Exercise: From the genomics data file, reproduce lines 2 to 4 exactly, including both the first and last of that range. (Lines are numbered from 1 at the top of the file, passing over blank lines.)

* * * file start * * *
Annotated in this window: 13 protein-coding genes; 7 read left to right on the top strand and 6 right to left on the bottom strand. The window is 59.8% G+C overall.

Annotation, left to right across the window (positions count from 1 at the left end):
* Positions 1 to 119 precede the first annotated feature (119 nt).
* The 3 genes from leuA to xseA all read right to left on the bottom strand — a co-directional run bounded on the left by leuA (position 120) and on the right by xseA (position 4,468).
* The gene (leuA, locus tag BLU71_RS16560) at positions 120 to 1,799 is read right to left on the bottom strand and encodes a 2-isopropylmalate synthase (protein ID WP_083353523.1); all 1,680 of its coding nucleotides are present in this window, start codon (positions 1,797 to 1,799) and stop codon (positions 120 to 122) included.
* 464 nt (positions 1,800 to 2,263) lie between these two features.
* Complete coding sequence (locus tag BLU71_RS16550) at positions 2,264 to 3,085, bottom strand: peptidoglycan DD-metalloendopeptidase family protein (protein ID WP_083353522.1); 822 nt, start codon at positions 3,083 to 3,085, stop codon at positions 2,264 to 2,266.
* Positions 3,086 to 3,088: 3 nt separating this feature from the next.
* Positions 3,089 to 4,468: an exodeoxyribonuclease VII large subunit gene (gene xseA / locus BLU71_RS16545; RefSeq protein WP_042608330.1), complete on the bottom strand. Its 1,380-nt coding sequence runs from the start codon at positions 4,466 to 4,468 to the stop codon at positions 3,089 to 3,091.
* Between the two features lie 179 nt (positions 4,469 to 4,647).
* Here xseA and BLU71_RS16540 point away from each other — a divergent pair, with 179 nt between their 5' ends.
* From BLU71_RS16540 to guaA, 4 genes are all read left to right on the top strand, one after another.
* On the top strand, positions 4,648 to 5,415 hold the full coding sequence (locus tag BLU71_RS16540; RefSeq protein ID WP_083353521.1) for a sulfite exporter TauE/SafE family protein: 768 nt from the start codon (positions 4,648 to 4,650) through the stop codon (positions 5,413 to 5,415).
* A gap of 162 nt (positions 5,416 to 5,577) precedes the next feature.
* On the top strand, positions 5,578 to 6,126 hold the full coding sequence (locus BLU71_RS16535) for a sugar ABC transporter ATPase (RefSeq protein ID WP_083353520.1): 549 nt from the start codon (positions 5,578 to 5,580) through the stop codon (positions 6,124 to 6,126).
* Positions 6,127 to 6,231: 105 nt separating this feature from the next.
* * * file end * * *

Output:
Annotation, left to right across the window (positions count from 1 at the left end):
* Positions 1 to 119 precede the first annotated feature (119 nt).
* The 3 genes from leuA to xseA all read right to left on the bottom strand — a co-directional run bounded on the left by leuA (position 120) and on the right by xseA (position 4,468).